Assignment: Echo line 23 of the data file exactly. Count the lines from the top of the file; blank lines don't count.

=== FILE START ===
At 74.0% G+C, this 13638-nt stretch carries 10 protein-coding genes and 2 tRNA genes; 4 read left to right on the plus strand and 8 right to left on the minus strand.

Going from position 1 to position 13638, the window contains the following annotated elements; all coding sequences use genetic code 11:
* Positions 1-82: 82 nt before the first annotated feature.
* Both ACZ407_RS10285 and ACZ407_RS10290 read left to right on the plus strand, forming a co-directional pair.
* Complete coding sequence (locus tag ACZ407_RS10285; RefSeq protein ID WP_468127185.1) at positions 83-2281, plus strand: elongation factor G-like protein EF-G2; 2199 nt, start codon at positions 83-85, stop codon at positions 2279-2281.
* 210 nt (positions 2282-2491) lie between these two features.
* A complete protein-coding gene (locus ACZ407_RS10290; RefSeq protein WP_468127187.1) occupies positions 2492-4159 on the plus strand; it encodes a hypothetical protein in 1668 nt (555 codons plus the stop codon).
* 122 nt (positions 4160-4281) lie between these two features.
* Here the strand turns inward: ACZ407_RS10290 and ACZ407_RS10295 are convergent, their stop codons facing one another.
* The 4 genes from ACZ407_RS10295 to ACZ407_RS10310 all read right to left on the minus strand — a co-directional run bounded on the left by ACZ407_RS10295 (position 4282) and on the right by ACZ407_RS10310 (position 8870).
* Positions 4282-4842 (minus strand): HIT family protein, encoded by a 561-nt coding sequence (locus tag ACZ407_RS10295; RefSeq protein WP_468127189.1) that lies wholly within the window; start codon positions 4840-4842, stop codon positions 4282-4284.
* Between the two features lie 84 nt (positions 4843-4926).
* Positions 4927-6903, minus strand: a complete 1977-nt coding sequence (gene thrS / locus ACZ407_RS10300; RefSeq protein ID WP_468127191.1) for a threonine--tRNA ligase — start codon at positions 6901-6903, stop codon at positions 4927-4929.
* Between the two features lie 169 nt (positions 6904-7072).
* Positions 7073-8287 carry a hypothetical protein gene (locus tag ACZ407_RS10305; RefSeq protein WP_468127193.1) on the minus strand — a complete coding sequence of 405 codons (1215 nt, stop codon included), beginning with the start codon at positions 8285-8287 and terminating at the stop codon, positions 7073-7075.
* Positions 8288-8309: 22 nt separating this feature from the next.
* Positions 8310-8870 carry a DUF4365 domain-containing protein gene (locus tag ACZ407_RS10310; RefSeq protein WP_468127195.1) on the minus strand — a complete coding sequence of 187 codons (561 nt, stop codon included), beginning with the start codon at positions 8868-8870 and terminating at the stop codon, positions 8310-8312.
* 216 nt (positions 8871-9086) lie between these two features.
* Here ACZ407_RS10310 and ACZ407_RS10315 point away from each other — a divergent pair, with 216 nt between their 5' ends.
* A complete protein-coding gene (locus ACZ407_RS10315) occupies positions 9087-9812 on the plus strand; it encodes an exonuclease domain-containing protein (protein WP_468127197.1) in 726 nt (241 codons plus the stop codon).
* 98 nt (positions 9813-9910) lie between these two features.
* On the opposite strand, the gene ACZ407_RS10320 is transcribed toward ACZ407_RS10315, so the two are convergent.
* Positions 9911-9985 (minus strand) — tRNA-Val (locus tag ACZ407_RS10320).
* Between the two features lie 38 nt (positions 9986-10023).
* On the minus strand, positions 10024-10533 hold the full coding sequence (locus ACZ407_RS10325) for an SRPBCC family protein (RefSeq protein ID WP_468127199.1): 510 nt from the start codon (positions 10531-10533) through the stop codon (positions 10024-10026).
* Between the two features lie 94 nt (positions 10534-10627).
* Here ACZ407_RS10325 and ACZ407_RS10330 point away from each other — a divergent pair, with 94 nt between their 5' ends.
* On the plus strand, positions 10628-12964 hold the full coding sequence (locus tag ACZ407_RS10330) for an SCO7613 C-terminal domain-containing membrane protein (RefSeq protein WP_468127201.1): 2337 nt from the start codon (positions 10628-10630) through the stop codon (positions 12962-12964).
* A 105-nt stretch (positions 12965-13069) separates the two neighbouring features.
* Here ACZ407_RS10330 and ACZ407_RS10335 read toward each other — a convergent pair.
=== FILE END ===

* Positions 9911-9985 (minus strand) — tRNA-Val (locus tag ACZ407_RS10320).